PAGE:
Community and Belonging

For all students, feeling part of a community invokes feelings of security, positive emotions, and increased self-worth. A sense of belonging has also been demonstrated to be positively associated with student motivation, and academic success (Freeman et al, 2007; Bliuc et al, 2011). Students are less likely to withdraw from programmes or leave if they are engaged both on an academic and a social level (Tinto, 1993; Krause & Armitage, 2014). Inclusive institutions will build cultures which positively foster a strong sense of community and belonging.

Examples of how to do this might include:

Effective Personalised Academic & Pastoral Support.
Enabling students to feel comfortable discussing their concerns or anxieties with appropriately trained staff will allow for effective signposting to additional support as indicated. Some students may require more structured and specialist support than others. Interventions such as bi-weekly drop-in sessions or scheduled one to one monthly meetings could be used to help to facilitate effective rapport and relationship building.
Relevant and inclusive induction activities.
Effective induction is embedded within programmes and includes both social and academic focussed activities. Structure, timing and format of events will be considered, being mindful of commuter students, those with caring responsibilities etc. For example, the provision of alcohol might exclude students who choose not to drink for cultural, health or religious reasons. Inclusive induction will also provide tailored support for international students and those transferring from other institutions part way through their programme.
Supporting students to build friendships and peer support throughout their programmes.
Many students are more socially isolated than we might assume, so welcome opportunities to form connections with their peers within the programme. Examples might include working in smaller teaching groups, peer student support networks, and encouraging involvement with related academic societies.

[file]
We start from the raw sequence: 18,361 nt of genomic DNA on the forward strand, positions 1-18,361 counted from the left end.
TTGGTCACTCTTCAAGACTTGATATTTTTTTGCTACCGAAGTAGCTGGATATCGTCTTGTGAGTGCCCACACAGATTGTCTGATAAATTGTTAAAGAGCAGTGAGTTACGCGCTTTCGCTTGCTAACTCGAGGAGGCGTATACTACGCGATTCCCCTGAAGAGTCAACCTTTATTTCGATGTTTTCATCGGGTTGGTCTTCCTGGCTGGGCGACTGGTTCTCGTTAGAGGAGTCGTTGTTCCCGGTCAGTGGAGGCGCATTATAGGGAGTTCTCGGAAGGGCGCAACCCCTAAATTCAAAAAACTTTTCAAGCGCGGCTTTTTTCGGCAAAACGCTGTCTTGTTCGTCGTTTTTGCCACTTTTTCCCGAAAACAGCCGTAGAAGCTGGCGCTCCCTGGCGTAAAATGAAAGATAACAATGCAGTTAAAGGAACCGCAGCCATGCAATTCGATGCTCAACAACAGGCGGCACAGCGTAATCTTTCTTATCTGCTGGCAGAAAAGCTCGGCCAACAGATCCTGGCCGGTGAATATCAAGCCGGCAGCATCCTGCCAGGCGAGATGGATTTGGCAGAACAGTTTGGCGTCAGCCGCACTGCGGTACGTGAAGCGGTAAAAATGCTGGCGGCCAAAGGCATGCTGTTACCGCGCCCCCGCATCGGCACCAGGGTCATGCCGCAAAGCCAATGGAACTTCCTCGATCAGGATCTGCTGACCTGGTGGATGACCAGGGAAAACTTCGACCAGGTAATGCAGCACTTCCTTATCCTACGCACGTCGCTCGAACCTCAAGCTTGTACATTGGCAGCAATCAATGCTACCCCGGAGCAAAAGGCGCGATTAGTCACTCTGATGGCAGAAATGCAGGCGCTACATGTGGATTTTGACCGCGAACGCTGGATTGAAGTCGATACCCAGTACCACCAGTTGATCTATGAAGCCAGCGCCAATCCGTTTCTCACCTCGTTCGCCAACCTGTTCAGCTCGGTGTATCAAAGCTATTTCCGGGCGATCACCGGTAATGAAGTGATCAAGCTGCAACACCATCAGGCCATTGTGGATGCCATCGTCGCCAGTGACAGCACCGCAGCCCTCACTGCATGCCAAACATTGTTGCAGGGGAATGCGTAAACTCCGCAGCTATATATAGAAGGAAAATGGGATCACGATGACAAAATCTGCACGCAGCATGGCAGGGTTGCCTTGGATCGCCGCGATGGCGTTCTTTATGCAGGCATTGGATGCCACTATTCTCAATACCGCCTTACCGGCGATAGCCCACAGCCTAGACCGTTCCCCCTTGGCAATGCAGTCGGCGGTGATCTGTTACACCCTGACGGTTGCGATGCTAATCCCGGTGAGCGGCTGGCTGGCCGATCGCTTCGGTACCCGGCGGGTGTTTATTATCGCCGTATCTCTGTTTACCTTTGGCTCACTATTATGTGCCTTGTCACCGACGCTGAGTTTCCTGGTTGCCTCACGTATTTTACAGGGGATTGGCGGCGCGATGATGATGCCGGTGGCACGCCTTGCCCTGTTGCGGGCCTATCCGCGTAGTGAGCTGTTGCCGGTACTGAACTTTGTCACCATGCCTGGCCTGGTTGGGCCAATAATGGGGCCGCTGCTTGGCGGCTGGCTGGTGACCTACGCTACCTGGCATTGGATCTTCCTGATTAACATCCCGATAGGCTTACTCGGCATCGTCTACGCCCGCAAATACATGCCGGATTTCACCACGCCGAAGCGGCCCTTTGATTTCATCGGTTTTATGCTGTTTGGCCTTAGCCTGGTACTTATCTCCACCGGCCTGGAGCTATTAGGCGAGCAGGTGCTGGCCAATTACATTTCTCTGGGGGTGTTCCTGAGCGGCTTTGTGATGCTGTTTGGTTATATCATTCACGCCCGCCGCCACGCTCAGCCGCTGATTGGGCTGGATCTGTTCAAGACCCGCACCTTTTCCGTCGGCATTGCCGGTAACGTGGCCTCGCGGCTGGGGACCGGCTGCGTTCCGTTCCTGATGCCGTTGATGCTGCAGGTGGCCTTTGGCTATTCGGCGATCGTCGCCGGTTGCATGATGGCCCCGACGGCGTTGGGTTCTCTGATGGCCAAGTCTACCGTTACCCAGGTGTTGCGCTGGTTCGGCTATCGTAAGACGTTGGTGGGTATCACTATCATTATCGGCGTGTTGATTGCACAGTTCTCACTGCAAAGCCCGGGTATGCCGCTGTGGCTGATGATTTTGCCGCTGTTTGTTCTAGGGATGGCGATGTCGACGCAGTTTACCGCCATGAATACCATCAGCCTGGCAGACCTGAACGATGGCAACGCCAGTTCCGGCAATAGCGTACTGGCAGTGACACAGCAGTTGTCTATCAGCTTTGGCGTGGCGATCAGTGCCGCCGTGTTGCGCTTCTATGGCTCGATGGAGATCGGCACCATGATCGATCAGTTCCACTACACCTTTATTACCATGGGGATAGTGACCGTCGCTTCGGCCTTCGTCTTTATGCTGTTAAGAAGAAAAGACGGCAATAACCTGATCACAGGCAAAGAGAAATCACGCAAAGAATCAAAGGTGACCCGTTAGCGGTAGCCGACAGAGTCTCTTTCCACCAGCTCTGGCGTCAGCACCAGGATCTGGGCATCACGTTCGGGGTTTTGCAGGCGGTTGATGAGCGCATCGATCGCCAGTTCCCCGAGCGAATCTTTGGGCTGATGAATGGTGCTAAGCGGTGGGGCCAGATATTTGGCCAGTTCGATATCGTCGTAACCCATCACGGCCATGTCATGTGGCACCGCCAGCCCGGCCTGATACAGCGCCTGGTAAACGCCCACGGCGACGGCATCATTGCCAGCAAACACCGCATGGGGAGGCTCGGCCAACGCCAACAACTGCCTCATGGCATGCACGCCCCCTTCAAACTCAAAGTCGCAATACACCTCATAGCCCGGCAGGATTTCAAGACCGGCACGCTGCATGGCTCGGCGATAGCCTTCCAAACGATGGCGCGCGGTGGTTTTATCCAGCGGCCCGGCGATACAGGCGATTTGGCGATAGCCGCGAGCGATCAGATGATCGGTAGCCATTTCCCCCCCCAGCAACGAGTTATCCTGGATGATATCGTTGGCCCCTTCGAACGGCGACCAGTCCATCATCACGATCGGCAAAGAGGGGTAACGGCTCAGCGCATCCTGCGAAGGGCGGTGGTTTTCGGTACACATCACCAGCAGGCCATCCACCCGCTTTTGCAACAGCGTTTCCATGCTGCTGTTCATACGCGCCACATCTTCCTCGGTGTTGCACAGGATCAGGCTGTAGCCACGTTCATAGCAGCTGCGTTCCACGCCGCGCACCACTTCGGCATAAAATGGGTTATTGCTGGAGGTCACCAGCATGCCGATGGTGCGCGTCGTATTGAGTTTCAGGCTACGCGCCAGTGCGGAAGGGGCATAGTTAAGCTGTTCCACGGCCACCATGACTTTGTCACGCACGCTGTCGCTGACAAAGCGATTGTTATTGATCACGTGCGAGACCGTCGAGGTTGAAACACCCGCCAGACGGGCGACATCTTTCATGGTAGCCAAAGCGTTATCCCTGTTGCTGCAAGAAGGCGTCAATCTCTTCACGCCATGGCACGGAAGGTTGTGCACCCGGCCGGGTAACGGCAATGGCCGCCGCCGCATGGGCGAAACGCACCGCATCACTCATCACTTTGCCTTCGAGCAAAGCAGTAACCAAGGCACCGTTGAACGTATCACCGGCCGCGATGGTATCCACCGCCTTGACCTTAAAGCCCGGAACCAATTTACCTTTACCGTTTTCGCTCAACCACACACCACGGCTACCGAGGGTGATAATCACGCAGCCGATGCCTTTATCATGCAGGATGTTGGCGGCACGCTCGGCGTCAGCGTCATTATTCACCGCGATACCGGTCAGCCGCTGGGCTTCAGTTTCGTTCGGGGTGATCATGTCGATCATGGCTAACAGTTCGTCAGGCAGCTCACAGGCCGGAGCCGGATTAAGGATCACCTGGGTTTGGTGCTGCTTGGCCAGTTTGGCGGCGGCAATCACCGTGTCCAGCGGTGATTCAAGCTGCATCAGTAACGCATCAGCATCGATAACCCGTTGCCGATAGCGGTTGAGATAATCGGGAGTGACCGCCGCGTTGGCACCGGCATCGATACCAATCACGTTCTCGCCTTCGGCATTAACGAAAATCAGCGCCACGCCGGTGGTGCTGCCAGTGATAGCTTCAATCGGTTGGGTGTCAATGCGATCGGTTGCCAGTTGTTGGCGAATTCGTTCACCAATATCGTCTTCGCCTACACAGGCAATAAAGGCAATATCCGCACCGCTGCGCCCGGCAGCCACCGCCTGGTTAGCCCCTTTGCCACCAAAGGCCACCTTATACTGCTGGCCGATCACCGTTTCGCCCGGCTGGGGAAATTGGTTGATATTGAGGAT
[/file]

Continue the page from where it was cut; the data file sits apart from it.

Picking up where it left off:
Effective and ongoing partnership with students.
Examples of this might include initiatives such as student and staff collaborative projects, or involving students in programme design and decision making. Encouraging students to regularly evaluate modules and programmes, and responding constructively and transparently to feedback given.
Empower students to embrace inclusivity within their own learning environments.
This could include open discourse around student personal experience, and sharing of ideas amongst peer groups in relation to supporting diversity. This also includes actively educating students about equality, diversity and inclusion, bringing that knowledge and values into their future lives and careers.
Build diverse staff and student communities.
Higher education institutions have historically not represented the diversity of the wider population. No one should face structural barriers to becoming part of the higher education community. This may require reviewing student admissions policies and staff recruitment practices. All staff and students should feel that they are supported and valued members of the institution regardless of demographic background or personal circumstances.